It has become something of a commonplace enough to observe that global problems require global solutions. However, it remains true. For humanity to survive the climate emergency will require coordination and communications between the governments of the world at various levels and scales. If this is to be conducted successfully at a time of deglobalization, it will certainly require goodwill on all sides and mutual belief that all parties will act in good faith. This is very nearly the exact opposite to what has been happening with respect to Brexit. Not only was the leave campaign duplicitous and dishonest, those politicians entrusted with negotiating the exit signed up for treaties they had no intention of keeping and planned to break international law for political advantage while seeking to place the blame on rules-bound EU intransigence. One clear result of this approach is a sharp reduction in the willingness of involved actors to trust the British government or to extend good will beyond negotiated agreements.

A third lesson to draw from this episode is one that is depressingly inevitable: the poor suffer much more than the rich. Price rises for basic goods necessarily affect poorer people more than the wealthier because expenditure on them represents a higher proportion of their budget. Reduced government revenues have meant no relief from the ideologically-imposed austerity of the Cameron-Osborne period, from which no recovery has been possible. Britain now suffers not just from a cost-of-living crisis and the debts incurred during the coronavirus period (which itself is not yet over) but also from record high waiting lists for medical treatment of all kinds, the spread of precarious living and the breakdown of seemingly all public services, as manifested by the pumping of raw sewage through the country’s rivers and beaches.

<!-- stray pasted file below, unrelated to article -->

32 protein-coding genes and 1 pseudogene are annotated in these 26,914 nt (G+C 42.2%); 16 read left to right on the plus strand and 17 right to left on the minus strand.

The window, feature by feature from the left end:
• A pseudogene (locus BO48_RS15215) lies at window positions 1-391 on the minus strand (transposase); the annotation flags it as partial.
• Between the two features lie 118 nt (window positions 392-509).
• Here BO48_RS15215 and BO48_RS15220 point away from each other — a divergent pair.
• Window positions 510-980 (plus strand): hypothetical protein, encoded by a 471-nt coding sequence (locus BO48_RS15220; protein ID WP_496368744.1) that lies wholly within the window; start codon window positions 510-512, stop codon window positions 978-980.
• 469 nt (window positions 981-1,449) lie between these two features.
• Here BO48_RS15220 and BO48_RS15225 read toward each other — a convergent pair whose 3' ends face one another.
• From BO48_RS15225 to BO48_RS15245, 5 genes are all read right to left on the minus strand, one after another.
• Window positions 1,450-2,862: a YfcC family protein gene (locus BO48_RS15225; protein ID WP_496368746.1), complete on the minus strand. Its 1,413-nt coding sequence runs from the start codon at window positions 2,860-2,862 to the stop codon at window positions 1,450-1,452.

There can be a significant difference between instances of deglobalization that are planned and for which appropriate preparations have been made and those which occur as sudden ruptures. Brexit shows what can happen when preparations are absent and people are taken on a journey to a destination obscured from them. The results are much wider and more profound than are evident from an apparently simple binary question. Students of business will be aware of the work necessary for a firm wishing to internationalise, even in the age of easy and mobile internet access and blue skies flights agreements. The issue of de-internationalisation is less well-studied, presumably because of its association with failure. However, this is a process that also requires a great deal of consideration and action, sometimes required to be completed under duress and at speed. Mistakes are easy to make in such circumstances. It is possible to mitigate the worst problems but it is impossible to avoid such damage altogether. The people of Britain will suffer the consequences of what happen when proper decision-making processes are absent.